• Expy: Due to many characters being removed from the films, many other characters take their place:
    • In Death Note: The Last Name Kiyomi Takada serves the same role as the Yotsuba Group in the manga / anime.
    • Also in the same film, L replaces Near's role as the one to finally capture and corner Kira. Though Near does appear in L: change the WorLd so an Expy Coexistence is at play.
    • In Death Note: Light Up the New World, Ryuzaki heavily borrows traits from Beyond Birthday, though the LABB murders are mentioned to have occurred in the film continuity so another Expy Coexistence is at works
    • Also from the same film, the Shinigami Arma, is essentially a Gender Flipped version of Sidoh from the original series. Bepo, another shinigami in the film, is also an expy of Armonia from the manga and anime.
  • For Want Of A Nail: The films shows how events would have played out if L defeated Light.
  • Hollywood Heart Attack: Basically everyone who has a heart attack due to the Death Note. Subverted for Watari, as he is seen silently clutching his chest before collapsing.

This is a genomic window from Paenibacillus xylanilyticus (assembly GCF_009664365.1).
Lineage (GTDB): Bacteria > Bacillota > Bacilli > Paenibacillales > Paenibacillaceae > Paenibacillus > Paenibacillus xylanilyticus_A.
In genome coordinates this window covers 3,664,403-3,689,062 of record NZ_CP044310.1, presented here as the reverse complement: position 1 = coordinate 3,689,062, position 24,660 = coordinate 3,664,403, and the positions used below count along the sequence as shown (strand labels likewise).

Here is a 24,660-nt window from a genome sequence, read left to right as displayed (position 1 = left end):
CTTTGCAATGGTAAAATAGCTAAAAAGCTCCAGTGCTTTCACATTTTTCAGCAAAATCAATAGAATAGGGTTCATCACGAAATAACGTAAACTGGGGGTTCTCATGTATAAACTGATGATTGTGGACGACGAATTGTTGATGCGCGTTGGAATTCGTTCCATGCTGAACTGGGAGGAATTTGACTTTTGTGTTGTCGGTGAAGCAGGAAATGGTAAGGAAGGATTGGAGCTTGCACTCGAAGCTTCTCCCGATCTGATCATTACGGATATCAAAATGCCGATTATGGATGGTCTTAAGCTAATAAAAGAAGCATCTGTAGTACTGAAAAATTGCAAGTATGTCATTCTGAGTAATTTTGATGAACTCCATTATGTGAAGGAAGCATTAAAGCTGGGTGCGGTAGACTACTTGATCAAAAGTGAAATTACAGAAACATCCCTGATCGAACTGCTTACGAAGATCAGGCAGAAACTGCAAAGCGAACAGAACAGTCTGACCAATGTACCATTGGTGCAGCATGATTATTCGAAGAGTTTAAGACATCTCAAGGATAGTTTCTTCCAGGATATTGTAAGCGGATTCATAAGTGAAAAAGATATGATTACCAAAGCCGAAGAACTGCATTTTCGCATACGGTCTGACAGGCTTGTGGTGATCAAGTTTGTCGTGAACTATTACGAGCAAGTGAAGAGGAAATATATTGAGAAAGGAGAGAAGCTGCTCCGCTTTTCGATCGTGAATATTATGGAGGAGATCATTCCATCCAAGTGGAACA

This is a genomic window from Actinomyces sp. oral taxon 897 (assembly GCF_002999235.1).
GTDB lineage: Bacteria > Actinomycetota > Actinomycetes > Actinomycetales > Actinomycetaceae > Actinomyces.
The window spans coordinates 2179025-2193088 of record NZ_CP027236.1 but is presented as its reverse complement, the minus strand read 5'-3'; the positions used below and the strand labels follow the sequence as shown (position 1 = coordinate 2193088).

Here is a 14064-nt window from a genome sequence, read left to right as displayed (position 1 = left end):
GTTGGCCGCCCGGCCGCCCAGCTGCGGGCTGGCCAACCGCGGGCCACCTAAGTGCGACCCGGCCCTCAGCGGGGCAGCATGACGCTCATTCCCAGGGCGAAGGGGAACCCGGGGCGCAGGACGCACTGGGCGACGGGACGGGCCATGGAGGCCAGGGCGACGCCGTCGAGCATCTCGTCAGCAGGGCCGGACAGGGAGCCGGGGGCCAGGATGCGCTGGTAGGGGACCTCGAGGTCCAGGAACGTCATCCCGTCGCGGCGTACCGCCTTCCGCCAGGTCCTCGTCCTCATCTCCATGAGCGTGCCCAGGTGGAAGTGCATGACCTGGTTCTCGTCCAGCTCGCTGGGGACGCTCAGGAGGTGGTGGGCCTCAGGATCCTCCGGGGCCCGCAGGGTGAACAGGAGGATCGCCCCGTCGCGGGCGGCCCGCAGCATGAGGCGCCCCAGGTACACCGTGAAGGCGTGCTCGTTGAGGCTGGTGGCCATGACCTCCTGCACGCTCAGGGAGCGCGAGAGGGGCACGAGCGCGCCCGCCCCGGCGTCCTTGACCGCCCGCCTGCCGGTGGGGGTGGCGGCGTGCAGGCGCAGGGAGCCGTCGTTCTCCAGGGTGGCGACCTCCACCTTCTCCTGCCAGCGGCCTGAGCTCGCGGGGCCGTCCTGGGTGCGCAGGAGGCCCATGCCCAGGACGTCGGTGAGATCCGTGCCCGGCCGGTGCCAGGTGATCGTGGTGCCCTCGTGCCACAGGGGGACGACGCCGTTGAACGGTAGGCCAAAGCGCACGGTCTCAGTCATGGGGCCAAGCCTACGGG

• It's Personal: At first, L is invested in the case because he finds it fascinating how Kira can murder remotely. Then he figures out that Light manipulated Naomi into killing herself and Light's girlfriend, and all bets are off.
  • Karma Houdini: Misa in the live action movies. The fact that the police let her go is particularly bad when you consider that she killed Mogi. Of course, it does make sense, as there's no way they could convict her without revealing the existence of a magic notebook that kills people, which they instead destroy, causing Misa to lose her memories of her crimes anyway. She does kill herself at last in Death Note: Light up the New World, but only after 10 years of fame and fortune have passed for her.
  • The World Is Not Ready: L burns the two notebooks that once belonged to Ryuk and Rem. He knows that man cannot handle the power, even while knowing a Shinigami could bring a new one every time.
  • Twist Ending:
    • Death Note: The audience thinks that Light accidentally got his girlfriend killed in the process of killing Naomi... only for him to reveal to Ryuk that no, he intended for his girlfriend to die, so that his declaration of vengeance on Kira would be believable and he'd be accepted into the task force.
    • Death Note: The Last Name: Once again, the audience expects L to die just like in the manga and anime. Instead, surprise! L is alive (for 23 more days) and Light is utterly screwed, caught by the Investigation Team.

The human who uses the notebook can neither go to Heaven nor Hell.

Alternative Title(s): Death Note